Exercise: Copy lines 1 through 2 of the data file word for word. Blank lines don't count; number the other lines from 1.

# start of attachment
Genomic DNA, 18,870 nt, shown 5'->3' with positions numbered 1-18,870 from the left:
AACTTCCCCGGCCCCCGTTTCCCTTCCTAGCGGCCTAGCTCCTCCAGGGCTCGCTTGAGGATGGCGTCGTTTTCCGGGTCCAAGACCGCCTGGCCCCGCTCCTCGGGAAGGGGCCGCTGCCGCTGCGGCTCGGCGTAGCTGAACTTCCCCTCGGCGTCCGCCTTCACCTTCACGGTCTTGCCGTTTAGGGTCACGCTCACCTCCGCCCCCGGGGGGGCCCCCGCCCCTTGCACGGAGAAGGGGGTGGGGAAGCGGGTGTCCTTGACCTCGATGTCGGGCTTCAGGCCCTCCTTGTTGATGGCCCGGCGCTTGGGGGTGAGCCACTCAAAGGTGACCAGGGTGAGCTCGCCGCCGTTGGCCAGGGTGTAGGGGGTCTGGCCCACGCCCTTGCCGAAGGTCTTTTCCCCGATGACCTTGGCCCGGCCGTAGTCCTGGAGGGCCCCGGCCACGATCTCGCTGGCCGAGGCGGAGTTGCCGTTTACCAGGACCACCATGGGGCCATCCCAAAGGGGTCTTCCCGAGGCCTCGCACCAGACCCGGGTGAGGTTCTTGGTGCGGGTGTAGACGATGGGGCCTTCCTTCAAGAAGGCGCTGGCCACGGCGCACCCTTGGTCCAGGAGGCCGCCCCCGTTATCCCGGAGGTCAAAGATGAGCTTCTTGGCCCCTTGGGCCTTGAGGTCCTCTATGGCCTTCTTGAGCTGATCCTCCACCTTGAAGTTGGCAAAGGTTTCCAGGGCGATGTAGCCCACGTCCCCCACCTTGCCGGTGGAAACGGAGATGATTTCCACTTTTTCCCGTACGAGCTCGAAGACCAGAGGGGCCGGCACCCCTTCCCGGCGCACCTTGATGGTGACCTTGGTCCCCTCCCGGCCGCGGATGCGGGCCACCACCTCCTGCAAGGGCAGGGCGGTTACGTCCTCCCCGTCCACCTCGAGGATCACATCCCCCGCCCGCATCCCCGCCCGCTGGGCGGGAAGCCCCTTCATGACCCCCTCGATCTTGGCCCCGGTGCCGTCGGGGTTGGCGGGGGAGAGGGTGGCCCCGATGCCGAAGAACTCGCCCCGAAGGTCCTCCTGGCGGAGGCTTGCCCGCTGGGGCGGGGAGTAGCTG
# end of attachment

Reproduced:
Genomic DNA, 18,870 nt, shown 5'->3' with positions numbered 1-18,870 from the left:
AACTTCCCCGGCCCCCGTTTCCCTTCCTAGCGGCCTAGCTCCTCCAGGGCTCGCTTGAGGATGGCGTCGTTTTCCGGGTCCAAGACCGCCTGGCCCCGCTCCTCGGGAAGGGGCCGCTGCCGCTGCGGCTCGGCGTAGCTGAACTTCCCCTCGGCGTCCGCCTTCACCTTCACGGTCTTGCCGTTTAGGGTCACGCTCACCTCCGCCCCCGGGGGGGCCCCCGCCCCTTGCACGGAGAAGGGGGTGGGGAAGCGGGTGTCCTTGACCTCGATGTCGGGCTTCAGGCCCTCCTTGTTGATGGCCCGGCGCTTGGGGGTGAGCCACTCAAAGGTGACCAGGGTGAGCTCGCCGCCGTTGGCCAGGGTGTAGGGGGTCTGGCCCACGCCCTTGCCGAAGGTCTTTTCCCCGATGACCTTGGCCCGGCCGTAGTCCTGGAGGGCCCCGGCCACGATCTCGCTGGCCGAGGCGGAGTTGCCGTTTACCAGGACCACCATGGGGCCATCCCAAAGGGGTCTTCCCGAGGCCTCGCACCAGACCCGGGTGAGGTTCTTGGTGCGGGTGTAGACGATGGGGCCTTCCTTCAAGAAGGCGCTGGCCACGGCGCACCCTTGGTCCAGGAGGCCGCCCCCGTTATCCCGGAGGTCAAAGATGAGCTTCTTGGCCCCTTGGGCCTTGAGGTCCTCTATGGCCTTCTTGAGCTGATCCTCCACCTTGAAGTTGGCAAAGGTTTCCAGGGCGATGTAGCCCACGTCCCCCACCTTGCCGGTGGAAACGGAGATGATTTCCACTTTTTCCCGTACGAGCTCGAAGACCAGAGGGGCCGGCACCCCTTCCCGGCGCACCTTGATGGTGACCTTGGTCCCCTCCCGGCCGCGGATGCGGGCCACCACCTCCTGCAAGGGCAGGGCGGTTACGTCCTCCCCGTCCACCTCGAGGATCACATCCCCCGCCCGCATCCCCGCCCGCTGGGCGGGAAGCCCCTTCATGACCCCCTCGATCTTGGCCCCGGTGCCGTCGGGGTTGGCGGGGGAGAGGGTGGCCCCGATGCCGAAGAACTCGCCCCGAAGGTCCTCCTGGCGGAGGCTTGCCCGCTGGGGCGGGGAGTAGCTG